To flip an old adage on its head: If something sounds too bad to be true, then maybe it isn't.
That may have been the case with the boom and bust in Chinese companies that went public in the United States through "reverse mergers" or "backdoor listings."
That boom in Chinese reverse mergers, in which privately-held Chinese companies went public in the United States by merging with U.S. publicly-traded shell companies, was initially fueled by the difficulties of going public in China. But a series of financial scandals in 2011 abruptly turned the boom into a bust.
Short-sellers published scathing reports, regulators cracked down, and investors ran for the exits. More than 20 China-based companies were delisted in the span of a few months. In a blunt warning to investors in June 2011, the SEC highlighted six Chinese stocks as examples of the risks posed by reverse mergers in general and Chinese deals in particular.
But new research indicates that American investors and officials may have overreacted. The study, led by Charles Lee, professor of accounting at Stanford Graduate School of Business, found that Chinese reverse mergers performed much better than their reputation. In fact, they performed better than other publicly traded companies of similar size and in the same industry. "There are definitely some bad apples, but there are also some pretty darn good ones," says Lee, who teamed up with Kevin Li at the University of Toronto and Ran Zhang at Peking University.
Reverse mergers are often described as an inexpensive "back-door" way of taking a company public, but they have a sketchy history in the United States.
In a reverse merger, a private company merges with a publicly traded shell corporation that has virtually no assets or business of its own. Many shell companies are the remnants of failed companies, though some are created from scratch for the single purpose of merging with an existing private company.
For the private company, reverse mergers make it possible to go public without preparing an elaborate prospectus and going through an initial public offering, which can cost as much as 12% of the money being raised. Once the merger is complete, the newly public company can use its publicly traded shares as currency for acquisitions or to raise new money through secondary stock offerings.
Reverse mergers existed long before the big wave of Chinese companies. Most have been penny stocks, which trade through over-the-counter "pink sheets" rather than over an exchange. Their survival rates have not been great.
But Chinese reverse mergers were different, Lee says. In part, because China's IPO market was (and still is) highly restricted, many companies that would have been qualified to go public couldn't get approval in China. As a result, the Chinese companies that came to the United States through reverse mergers were more mature, better capitalized, and more promising than their American counterparts.
Lee says the Chinese advantage appeared across a wide range of measures, from stock performance to profitability, cash flow, debt ratios, and the likelihood of having a "qualified" (meaning troubled) auditor's opinion.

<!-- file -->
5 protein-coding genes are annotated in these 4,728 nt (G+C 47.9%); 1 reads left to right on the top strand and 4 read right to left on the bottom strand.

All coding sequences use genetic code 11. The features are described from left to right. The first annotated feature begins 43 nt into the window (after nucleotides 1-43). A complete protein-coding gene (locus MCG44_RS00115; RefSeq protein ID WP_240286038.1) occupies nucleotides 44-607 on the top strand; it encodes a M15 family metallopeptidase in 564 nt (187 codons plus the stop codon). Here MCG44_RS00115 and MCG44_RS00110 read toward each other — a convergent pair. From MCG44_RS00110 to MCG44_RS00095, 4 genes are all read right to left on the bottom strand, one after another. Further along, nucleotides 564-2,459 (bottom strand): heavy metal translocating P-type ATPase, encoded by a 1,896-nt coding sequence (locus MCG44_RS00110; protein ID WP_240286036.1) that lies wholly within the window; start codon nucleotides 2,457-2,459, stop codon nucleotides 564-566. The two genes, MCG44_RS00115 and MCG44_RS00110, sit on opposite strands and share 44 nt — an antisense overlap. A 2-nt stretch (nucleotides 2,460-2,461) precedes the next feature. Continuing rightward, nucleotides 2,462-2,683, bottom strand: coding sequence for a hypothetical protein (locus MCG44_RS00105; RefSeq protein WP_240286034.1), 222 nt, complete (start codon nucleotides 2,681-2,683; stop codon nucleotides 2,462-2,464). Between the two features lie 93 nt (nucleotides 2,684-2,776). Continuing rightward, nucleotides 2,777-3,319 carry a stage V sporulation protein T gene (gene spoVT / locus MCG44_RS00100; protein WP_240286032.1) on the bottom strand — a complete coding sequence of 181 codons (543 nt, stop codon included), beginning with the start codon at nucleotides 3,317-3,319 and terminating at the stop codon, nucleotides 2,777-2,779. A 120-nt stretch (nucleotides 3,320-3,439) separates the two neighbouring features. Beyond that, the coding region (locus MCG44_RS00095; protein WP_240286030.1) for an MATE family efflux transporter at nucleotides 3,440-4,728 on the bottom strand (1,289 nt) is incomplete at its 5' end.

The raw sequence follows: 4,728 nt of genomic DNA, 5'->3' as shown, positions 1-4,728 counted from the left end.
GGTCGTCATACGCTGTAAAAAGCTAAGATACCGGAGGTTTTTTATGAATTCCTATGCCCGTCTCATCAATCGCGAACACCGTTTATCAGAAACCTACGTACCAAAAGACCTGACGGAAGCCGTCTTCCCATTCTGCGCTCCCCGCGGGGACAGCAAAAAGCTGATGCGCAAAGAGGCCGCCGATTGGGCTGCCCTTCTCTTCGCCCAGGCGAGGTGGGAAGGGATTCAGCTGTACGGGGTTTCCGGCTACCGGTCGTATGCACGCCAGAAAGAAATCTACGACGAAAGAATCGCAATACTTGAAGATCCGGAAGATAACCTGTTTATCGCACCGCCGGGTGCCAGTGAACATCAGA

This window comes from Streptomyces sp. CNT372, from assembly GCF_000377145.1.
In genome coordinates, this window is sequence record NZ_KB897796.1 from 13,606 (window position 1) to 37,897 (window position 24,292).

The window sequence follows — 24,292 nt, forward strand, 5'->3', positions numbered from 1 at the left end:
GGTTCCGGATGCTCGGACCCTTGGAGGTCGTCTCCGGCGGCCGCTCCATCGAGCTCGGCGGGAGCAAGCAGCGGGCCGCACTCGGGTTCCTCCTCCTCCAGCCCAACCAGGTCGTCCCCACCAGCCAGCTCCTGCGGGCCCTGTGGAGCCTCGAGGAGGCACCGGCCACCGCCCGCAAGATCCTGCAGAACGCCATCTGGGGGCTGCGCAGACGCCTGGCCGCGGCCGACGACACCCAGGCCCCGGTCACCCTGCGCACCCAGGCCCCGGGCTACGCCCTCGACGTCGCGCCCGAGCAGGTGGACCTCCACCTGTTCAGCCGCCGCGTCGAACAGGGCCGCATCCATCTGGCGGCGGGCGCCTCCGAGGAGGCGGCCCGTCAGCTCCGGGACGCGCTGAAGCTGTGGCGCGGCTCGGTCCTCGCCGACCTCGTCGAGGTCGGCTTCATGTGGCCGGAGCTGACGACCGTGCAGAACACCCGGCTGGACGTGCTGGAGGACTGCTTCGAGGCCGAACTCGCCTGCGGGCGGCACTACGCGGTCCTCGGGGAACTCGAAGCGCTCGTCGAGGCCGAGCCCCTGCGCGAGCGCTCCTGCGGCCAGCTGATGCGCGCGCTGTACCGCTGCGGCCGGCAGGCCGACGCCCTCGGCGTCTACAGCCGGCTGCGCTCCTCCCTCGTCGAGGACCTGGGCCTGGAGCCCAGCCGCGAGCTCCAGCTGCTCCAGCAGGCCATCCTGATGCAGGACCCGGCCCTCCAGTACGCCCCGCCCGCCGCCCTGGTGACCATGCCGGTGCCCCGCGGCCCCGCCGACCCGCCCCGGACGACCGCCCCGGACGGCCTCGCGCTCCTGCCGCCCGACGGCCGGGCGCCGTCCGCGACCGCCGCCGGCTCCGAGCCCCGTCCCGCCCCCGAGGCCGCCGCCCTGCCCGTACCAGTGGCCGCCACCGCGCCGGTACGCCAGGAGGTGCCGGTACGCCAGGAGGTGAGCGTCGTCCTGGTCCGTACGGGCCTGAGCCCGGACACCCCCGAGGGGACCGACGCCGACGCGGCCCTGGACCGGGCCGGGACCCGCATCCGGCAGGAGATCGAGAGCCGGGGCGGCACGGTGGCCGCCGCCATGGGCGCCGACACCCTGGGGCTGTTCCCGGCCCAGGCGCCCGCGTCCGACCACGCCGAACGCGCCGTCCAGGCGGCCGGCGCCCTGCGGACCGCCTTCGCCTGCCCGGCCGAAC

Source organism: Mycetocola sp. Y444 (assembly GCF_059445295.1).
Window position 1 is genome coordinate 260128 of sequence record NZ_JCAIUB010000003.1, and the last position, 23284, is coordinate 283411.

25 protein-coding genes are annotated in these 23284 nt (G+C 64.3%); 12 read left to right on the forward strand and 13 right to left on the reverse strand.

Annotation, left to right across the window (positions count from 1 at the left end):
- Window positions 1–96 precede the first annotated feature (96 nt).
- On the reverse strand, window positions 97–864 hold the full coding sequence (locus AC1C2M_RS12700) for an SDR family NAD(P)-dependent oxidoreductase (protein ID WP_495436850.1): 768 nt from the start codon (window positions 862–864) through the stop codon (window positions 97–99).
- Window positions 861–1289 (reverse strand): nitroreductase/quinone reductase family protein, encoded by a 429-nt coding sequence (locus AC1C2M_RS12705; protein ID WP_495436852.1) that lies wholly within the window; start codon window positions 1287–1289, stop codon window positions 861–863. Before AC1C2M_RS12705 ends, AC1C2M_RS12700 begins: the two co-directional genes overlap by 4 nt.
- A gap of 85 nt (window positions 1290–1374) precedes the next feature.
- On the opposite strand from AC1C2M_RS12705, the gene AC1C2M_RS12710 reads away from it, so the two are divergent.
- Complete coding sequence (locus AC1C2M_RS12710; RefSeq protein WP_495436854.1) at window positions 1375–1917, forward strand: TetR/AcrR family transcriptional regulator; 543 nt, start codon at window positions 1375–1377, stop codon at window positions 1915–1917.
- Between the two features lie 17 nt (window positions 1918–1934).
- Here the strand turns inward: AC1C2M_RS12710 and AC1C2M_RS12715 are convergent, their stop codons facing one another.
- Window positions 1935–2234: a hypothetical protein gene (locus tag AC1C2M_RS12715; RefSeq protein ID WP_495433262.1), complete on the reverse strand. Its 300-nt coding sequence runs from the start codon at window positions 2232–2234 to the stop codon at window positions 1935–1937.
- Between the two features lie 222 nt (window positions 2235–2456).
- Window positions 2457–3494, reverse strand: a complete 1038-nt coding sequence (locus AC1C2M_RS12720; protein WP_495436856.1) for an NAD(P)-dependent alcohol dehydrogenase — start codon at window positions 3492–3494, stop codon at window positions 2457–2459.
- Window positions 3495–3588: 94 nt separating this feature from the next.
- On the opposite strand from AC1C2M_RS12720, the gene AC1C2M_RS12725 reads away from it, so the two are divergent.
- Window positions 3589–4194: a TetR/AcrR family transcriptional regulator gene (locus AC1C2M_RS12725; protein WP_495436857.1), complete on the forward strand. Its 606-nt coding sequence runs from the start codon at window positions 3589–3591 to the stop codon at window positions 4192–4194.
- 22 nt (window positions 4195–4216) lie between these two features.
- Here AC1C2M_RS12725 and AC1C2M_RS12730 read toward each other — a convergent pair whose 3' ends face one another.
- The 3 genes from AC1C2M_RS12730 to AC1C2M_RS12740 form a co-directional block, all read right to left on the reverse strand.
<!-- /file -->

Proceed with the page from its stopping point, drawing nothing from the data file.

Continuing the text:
More surprising, Lee found, the Chinese reverse-merger companies performed better as a group than other publicly traded companies that were of similar size, in the same industry, and traded over the same exchange.
"Contrary to popular media perception, we find no evidence that CRMs are systematically more problematic than similar firms already trading on the same exchange," he and his colleagues wrote.
The researchers didn't gloss over the fraud. In analyzing the performance of some 150 Chinese reverse mergers started under U.S. laws, they carefully included as many firms that had been accused of fraud — 42 firms — as they could find.
Even with the scandal-tainted companies, however, the overall results of Chinese reverse-merger firms were good when compared to similar companies that were already public-traded. Many of them graduated from the pink sheets to listings on the NASDAQ and other exchanges. They experienced growth and increased profits.
When investors and public officials soured on the area in the second half of 2011, more than 40 Chinese companies sought and found the resources to take themselves private again. Some investors are beginning to reconsider the blanket hostility. Seeking Alpha, a well-respected investing blog, recently argued that one Chinese reverse merger, China Green Agriculture, had been "unduly tarnished" and was now "grossly undervalued."
One Chinese company, CleanTech Innovations, actually got some official vindication. CleanTech, a company based in Liaoning Province that makes wind turbines, sued NASDAQ after abruptly being delisted in 2011. This past July, in a rare reversal, the SEC and NASDAQ agreed that the delisting had been unfounded and set it aside.
At least for the time being, Chinese companies feel badly stung and are staying away from reverse mergers. A new SEC rule makes it harder than before, requiring that a company wait at least a year after a reverse merger before it seeks a listing on an exchange.
Lee says that's a sign that Americans were too quick to condemn and too quick to squander an opportunity for both nations: "Today, most promising Chinese firms are not coming to the U.S. If anything, the flow has reversed. Many that had been here are going home. When you think about how important the bilateral relationship is between the U.S. and China, how can this be a good thing? If there are a lot of good Chinese companies begging to find capital, and a lot of U.S. investors who are looking to invest, surely we can find a better solution."
Charles M. Lee is Joseph McDonald Professor of Accounting at Stanford Graduate School of Business.